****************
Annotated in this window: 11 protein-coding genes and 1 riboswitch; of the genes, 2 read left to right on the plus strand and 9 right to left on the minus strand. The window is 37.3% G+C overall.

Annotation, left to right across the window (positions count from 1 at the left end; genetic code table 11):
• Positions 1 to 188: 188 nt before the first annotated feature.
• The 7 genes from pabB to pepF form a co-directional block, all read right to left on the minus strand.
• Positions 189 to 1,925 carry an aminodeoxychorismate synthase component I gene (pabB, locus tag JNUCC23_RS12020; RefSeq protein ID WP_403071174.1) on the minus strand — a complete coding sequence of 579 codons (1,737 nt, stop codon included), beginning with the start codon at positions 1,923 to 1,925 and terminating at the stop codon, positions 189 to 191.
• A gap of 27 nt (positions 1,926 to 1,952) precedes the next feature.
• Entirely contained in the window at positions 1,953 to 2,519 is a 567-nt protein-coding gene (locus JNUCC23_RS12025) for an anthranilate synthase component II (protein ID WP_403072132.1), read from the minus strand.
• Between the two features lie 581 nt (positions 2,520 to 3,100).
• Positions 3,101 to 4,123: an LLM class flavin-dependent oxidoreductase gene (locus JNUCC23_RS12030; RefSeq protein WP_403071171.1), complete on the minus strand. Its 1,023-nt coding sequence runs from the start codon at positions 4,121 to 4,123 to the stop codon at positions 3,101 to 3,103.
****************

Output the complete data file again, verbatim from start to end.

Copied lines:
Annotated in this window: 11 protein-coding genes and 1 riboswitch; of the genes, 2 read left to right on the plus strand and 9 right to left on the minus strand. The window is 37.3% G+C overall.

Annotation, left to right across the window (positions count from 1 at the left end; genetic code table 11):
• Positions 1 to 188: 188 nt before the first annotated feature.
• The 7 genes from pabB to pepF form a co-directional block, all read right to left on the minus strand.
• Positions 189 to 1,925 carry an aminodeoxychorismate synthase component I gene (pabB, locus tag JNUCC23_RS12020; RefSeq protein ID WP_403071174.1) on the minus strand — a complete coding sequence of 579 codons (1,737 nt, stop codon included), beginning with the start codon at positions 1,923 to 1,925 and terminating at the stop codon, positions 189 to 191.
• A gap of 27 nt (positions 1,926 to 1,952) precedes the next feature.
• Entirely contained in the window at positions 1,953 to 2,519 is a 567-nt protein-coding gene (locus JNUCC23_RS12025) for an anthranilate synthase component II (protein ID WP_403072132.1), read from the minus strand.
• Between the two features lie 581 nt (positions 2,520 to 3,100).
• Positions 3,101 to 4,123: an LLM class flavin-dependent oxidoreductase gene (locus JNUCC23_RS12030; RefSeq protein WP_403071171.1), complete on the minus strand. Its 1,023-nt coding sequence runs from the start codon at positions 4,121 to 4,123 to the stop codon at positions 3,101 to 3,103.